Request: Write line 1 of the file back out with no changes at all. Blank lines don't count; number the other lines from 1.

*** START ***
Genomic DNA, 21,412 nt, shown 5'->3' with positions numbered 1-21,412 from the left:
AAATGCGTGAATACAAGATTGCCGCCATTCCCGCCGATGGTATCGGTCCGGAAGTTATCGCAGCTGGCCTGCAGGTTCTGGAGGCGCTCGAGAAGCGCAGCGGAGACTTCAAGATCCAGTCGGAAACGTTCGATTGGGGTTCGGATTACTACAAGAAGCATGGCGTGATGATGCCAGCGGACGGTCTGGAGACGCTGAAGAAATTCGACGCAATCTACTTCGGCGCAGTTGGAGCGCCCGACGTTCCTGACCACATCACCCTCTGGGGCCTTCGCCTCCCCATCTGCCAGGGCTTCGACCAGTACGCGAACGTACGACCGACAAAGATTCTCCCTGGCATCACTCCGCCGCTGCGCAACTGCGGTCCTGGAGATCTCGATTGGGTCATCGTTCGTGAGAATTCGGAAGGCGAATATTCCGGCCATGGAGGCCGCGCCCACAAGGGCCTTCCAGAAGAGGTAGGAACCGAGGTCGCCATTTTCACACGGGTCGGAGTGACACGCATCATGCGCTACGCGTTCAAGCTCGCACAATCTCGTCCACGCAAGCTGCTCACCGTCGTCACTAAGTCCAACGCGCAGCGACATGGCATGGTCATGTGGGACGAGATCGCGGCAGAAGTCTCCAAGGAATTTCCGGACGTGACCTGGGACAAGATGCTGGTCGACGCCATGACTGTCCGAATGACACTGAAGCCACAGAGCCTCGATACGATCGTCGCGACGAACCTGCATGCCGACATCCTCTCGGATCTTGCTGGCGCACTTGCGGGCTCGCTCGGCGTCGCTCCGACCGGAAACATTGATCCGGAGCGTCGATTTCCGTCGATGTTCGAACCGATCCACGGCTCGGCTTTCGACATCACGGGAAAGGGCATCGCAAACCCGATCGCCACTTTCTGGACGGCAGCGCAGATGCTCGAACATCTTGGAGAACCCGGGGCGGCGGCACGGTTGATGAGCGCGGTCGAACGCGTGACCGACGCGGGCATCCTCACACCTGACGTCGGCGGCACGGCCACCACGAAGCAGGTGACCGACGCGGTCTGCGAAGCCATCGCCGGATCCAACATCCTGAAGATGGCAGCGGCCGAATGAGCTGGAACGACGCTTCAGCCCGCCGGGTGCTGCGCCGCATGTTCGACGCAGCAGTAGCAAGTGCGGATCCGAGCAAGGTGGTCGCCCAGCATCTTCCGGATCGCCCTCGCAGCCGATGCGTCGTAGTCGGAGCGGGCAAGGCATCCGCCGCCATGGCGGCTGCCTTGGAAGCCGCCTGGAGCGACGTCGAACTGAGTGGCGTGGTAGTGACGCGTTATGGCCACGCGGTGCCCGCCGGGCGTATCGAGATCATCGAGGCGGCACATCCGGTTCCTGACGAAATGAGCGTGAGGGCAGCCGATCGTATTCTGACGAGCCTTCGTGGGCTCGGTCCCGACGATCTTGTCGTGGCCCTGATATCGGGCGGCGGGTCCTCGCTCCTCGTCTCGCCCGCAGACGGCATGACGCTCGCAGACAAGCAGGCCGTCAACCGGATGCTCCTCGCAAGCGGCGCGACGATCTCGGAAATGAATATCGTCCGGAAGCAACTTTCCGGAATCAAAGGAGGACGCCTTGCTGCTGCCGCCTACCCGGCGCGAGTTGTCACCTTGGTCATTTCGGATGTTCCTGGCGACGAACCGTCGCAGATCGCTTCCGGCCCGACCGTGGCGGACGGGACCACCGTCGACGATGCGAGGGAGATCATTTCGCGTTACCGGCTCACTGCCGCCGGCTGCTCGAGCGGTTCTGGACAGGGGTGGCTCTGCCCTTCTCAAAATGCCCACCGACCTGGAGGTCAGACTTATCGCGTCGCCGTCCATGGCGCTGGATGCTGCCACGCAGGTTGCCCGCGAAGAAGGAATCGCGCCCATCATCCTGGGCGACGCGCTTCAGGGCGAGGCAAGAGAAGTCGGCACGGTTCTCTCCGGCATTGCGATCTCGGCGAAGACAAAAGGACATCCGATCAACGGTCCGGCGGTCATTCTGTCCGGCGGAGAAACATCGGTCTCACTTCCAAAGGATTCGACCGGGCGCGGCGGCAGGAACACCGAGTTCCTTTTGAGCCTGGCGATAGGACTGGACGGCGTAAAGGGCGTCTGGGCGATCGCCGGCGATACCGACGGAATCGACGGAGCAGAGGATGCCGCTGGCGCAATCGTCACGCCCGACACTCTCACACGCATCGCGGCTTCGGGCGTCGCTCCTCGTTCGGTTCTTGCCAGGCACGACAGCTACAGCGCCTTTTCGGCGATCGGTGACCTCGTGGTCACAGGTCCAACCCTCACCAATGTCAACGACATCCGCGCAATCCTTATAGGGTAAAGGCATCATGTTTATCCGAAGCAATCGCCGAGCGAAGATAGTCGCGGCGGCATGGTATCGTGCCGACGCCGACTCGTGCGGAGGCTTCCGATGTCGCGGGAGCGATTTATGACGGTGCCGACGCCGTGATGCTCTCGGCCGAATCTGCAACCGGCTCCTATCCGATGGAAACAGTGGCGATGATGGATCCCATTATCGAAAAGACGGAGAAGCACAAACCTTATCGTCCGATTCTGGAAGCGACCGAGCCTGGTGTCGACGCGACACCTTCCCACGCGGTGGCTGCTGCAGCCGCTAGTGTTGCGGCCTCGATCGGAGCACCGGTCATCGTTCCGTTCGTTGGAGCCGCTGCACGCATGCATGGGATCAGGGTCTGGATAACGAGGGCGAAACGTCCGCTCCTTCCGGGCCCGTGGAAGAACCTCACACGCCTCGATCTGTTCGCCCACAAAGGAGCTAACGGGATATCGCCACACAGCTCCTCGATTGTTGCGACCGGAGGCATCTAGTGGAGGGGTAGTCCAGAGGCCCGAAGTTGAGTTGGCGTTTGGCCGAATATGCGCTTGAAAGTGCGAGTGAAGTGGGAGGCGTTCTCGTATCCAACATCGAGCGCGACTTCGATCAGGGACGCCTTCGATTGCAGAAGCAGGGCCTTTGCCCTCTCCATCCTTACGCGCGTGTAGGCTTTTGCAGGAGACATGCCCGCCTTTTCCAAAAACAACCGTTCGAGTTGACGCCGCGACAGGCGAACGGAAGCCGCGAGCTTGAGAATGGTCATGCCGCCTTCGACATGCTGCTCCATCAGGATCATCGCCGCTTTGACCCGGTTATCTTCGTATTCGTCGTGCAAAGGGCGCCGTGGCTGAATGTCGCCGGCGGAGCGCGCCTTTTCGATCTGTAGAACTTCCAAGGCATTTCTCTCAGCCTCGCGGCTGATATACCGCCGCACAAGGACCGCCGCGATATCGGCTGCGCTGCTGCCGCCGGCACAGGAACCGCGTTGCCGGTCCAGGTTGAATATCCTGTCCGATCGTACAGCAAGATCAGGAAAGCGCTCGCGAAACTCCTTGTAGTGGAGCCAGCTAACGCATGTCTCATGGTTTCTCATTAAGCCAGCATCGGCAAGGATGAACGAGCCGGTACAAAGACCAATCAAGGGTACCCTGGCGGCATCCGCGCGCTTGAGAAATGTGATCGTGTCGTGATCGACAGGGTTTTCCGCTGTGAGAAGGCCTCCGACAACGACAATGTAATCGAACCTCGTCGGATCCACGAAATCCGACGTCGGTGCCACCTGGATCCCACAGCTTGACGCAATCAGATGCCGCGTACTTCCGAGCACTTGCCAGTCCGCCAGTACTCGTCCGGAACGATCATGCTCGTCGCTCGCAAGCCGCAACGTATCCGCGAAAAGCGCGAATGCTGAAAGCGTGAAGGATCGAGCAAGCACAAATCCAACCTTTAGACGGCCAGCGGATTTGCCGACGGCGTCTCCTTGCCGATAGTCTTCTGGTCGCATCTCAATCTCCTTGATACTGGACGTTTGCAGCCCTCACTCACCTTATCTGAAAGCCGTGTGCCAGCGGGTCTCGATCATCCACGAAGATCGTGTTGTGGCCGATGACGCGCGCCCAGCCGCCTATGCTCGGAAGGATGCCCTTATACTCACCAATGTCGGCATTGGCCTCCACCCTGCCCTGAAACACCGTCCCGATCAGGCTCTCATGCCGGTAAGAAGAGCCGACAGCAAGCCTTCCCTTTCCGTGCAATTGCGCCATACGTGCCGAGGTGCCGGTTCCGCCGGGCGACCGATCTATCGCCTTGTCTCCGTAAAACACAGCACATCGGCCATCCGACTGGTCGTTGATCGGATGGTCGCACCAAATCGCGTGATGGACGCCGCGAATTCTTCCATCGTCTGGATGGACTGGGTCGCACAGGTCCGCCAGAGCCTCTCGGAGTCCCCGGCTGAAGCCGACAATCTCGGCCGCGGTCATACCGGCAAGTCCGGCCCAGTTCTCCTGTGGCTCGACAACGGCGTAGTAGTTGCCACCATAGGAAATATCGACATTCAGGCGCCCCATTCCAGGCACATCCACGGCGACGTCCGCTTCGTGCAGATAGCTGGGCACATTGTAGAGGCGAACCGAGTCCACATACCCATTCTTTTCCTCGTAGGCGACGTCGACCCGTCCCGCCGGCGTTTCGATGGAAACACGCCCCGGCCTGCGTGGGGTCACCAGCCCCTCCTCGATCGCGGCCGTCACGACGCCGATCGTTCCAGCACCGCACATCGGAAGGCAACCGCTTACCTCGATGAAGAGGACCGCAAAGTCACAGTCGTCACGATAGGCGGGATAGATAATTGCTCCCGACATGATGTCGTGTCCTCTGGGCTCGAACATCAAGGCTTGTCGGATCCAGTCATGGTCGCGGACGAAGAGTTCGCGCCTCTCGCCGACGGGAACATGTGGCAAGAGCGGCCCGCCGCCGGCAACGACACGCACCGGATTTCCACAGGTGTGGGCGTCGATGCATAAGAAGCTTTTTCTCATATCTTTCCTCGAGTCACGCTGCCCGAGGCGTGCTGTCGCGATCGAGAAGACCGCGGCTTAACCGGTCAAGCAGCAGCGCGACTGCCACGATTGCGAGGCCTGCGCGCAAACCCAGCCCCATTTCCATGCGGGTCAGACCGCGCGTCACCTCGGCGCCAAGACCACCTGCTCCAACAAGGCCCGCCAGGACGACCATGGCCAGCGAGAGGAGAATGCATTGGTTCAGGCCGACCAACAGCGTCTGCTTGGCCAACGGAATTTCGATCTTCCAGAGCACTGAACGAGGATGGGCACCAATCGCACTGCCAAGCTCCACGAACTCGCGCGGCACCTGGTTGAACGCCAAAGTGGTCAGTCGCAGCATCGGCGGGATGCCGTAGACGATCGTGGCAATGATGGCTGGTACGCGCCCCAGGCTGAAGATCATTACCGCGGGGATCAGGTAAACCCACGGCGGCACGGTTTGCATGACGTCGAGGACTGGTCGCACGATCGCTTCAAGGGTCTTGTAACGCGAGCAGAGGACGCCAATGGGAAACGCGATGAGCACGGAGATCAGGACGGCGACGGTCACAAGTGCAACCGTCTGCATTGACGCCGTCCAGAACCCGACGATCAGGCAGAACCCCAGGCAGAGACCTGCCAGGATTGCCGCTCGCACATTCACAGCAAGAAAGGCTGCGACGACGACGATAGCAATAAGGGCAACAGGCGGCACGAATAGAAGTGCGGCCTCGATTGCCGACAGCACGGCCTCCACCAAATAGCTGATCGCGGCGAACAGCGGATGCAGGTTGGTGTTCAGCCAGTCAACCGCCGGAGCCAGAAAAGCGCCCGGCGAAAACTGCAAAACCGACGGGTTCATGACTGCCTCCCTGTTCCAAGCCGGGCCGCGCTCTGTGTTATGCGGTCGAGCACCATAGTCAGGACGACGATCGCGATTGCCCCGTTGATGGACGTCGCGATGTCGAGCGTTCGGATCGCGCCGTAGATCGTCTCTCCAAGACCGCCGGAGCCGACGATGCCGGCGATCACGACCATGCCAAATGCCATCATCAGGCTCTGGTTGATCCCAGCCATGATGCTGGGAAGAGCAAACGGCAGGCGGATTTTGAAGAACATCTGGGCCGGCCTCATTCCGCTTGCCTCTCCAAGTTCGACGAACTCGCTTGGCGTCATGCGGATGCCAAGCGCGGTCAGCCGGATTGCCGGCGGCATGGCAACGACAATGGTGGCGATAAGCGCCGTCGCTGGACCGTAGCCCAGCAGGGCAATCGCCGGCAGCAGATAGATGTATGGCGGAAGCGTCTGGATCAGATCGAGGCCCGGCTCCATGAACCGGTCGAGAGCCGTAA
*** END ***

Genomic DNA, 21,412 nt, shown 5'->3' with positions numbered 1-21,412 from the left: